Since March, businesses have had to focus on survival to maintain sufficient cash flow and keep their heads above water during the lockdown. With thoughts beginning to turn to bounce back scenarios, it’s time to broaden our focus.
Cash is king and credit is crucial before, during and after a pandemic; however, every king needs a retinue. In a business sense, the king’s retinue needs to provide the broad range of other resources and relationships necessary to create and preserve value.
We all rely on a multitude of relationships, human capabilities and collective know-how. For many years, I have extolled the benefits of making business decisions based on a multi-capital approach in which not only financial factors are considered but also the non-financial. Known as integrated thinking, this approach tends to guard against short-termism as it includes a broad range of stakeholders and often leads to resilient and sustainable businesses.
Integrated thinking refers to an inclusive process of decision-making, management and reporting, based on the interdependencies of a range of factors that affect an organization’s ability to create value over time. It will be interesting to learn if organisations that focused more on the long-term, rather than short-term financial considerations, will fare better during this crisis. They would tend to have robust supply chains, a more adaptable, versatile and flexible workforce, good business processes, and technical knowledge to maintain or flex operations during the crisis.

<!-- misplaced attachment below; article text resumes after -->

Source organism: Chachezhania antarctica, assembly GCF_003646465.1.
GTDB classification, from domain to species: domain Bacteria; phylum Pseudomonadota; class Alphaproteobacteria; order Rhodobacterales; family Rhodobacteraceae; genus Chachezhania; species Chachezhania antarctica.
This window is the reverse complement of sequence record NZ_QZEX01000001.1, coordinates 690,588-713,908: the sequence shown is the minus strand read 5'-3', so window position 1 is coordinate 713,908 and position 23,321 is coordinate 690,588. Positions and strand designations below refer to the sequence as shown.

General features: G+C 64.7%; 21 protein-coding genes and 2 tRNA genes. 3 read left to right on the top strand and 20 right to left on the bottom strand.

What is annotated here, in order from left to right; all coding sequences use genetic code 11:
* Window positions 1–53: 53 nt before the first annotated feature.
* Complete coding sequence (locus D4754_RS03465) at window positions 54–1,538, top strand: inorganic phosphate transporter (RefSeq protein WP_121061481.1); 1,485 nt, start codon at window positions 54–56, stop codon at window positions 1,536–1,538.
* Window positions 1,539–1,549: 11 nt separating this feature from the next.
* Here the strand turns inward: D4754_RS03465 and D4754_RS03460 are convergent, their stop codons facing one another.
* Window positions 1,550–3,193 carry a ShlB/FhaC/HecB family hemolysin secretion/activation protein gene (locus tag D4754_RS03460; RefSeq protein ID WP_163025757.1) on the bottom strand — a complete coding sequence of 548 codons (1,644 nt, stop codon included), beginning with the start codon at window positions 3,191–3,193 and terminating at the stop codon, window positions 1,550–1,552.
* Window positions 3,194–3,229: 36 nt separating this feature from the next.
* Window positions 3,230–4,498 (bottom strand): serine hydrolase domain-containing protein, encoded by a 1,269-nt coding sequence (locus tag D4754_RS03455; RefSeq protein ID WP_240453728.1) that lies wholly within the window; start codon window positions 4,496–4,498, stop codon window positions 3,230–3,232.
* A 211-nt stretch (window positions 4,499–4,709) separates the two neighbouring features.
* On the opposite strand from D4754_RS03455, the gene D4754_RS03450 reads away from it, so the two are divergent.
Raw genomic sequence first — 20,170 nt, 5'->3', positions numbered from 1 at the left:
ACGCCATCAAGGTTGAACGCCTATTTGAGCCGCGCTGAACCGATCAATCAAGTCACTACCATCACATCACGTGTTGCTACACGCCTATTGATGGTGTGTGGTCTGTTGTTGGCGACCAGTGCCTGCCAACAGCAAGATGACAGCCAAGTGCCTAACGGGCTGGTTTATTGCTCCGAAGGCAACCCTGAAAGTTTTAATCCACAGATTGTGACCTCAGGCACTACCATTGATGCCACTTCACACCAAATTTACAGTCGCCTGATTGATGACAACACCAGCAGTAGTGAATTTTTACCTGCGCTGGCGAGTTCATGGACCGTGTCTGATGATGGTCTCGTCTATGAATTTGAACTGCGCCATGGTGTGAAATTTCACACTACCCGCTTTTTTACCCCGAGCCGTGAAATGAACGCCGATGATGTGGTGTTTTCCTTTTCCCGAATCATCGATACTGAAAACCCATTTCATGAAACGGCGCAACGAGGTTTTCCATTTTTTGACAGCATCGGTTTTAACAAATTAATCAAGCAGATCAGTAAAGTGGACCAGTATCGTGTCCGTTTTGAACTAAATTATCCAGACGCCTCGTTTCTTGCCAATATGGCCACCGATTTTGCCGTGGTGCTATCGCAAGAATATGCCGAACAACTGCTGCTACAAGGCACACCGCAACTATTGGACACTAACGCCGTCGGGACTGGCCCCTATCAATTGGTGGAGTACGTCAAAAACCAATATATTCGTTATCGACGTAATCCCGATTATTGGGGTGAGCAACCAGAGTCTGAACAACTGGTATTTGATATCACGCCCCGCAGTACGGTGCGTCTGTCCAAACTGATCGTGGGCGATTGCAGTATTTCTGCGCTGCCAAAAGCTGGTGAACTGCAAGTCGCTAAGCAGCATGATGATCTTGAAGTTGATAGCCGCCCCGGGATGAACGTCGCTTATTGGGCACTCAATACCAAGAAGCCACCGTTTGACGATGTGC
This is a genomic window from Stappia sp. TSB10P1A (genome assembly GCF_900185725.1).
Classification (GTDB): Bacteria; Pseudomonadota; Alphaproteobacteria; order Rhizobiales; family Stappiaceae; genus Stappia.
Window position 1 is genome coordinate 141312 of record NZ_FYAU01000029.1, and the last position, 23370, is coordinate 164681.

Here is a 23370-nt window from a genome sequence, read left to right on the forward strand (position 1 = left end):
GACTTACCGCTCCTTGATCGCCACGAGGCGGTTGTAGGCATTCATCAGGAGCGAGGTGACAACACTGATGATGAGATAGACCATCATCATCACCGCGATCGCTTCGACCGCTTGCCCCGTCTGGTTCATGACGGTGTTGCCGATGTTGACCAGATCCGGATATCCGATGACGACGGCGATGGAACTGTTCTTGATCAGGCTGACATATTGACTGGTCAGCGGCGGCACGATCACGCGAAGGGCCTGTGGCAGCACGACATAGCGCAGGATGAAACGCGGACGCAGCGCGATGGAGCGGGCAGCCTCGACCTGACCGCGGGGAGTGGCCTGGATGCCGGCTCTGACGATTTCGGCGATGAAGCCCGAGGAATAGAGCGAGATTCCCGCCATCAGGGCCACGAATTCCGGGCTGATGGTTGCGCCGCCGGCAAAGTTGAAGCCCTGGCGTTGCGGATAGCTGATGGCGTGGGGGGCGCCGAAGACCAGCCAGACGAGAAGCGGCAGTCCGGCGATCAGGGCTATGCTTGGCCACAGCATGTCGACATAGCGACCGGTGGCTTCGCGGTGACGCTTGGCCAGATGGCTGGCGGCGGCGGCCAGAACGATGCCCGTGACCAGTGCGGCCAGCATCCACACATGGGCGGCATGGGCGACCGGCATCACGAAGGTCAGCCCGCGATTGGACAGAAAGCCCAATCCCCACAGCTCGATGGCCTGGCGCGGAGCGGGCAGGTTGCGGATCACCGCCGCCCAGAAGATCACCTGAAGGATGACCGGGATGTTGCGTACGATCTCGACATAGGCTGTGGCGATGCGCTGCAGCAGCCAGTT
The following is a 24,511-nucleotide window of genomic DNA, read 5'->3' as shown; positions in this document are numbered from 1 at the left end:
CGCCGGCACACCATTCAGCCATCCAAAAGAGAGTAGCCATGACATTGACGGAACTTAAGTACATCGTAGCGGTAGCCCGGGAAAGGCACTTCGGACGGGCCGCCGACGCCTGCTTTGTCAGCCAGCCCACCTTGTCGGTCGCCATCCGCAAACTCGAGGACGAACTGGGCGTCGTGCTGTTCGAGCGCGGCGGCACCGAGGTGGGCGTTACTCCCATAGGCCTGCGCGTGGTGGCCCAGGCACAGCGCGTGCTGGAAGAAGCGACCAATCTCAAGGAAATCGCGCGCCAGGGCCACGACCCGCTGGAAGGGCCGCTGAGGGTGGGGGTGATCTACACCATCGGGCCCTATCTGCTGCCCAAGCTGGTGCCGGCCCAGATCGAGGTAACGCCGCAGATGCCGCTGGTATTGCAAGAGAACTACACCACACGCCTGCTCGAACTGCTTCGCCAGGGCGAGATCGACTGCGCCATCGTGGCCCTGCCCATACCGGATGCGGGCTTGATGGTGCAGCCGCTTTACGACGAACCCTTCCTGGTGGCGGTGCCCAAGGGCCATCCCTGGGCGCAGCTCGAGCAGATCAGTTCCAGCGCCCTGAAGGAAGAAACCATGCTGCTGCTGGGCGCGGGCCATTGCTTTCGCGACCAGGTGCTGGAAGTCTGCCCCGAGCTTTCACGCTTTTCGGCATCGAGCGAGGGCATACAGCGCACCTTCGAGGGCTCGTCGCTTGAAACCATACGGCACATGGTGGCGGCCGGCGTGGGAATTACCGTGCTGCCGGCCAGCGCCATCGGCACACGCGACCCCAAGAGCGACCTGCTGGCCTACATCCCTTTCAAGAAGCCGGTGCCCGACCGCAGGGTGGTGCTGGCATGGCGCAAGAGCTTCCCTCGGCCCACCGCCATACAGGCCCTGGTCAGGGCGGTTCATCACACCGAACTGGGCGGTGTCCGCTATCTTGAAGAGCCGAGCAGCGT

Integrated thinking could not have guaranteed that all businesses would have survived the unprecedented business downturn that COVID-19 inflicted, but this approach would have helped businesses be better prepared to face the unparalleled challenge.
Holistic thinking will help businesses bounce back quicker and with greater resilience.
There will be a need to balance the short-term priority of cash and cost control with the long-term focus of innovation and business resilience. Financial considerations are important in decision-making but it is equally important to answer questions such as these:
- How would this decision affect our ability to adapt to an uncertain business environment?
- Would this decision make our business model more resilient to unforeseen external changes?
- How will our material stakeholders view this decision, not just our shareholders?
Broader, deeper thinking about business strategy is needed as we seek to develop more resilient businesses. There will be challenges as the adoption of a new approach that contain elements of differing or opposing ideas entails integrating intuition, reason and imagination to develop a holistic strategy that follows an iterative process: tactics, action, review and evaluation.
As we continue to adjust daily operations and begin to emerge from lockdowns, it will not be enough to focus on the financial return on capital. The six capitals of integrated thinking and reporting — financial, manufactured, intellectual, human, social and natural — will help companies balance resources and think holistically about their strategies and plans.
More on integrated thinking and how to cultivate robust decision-making: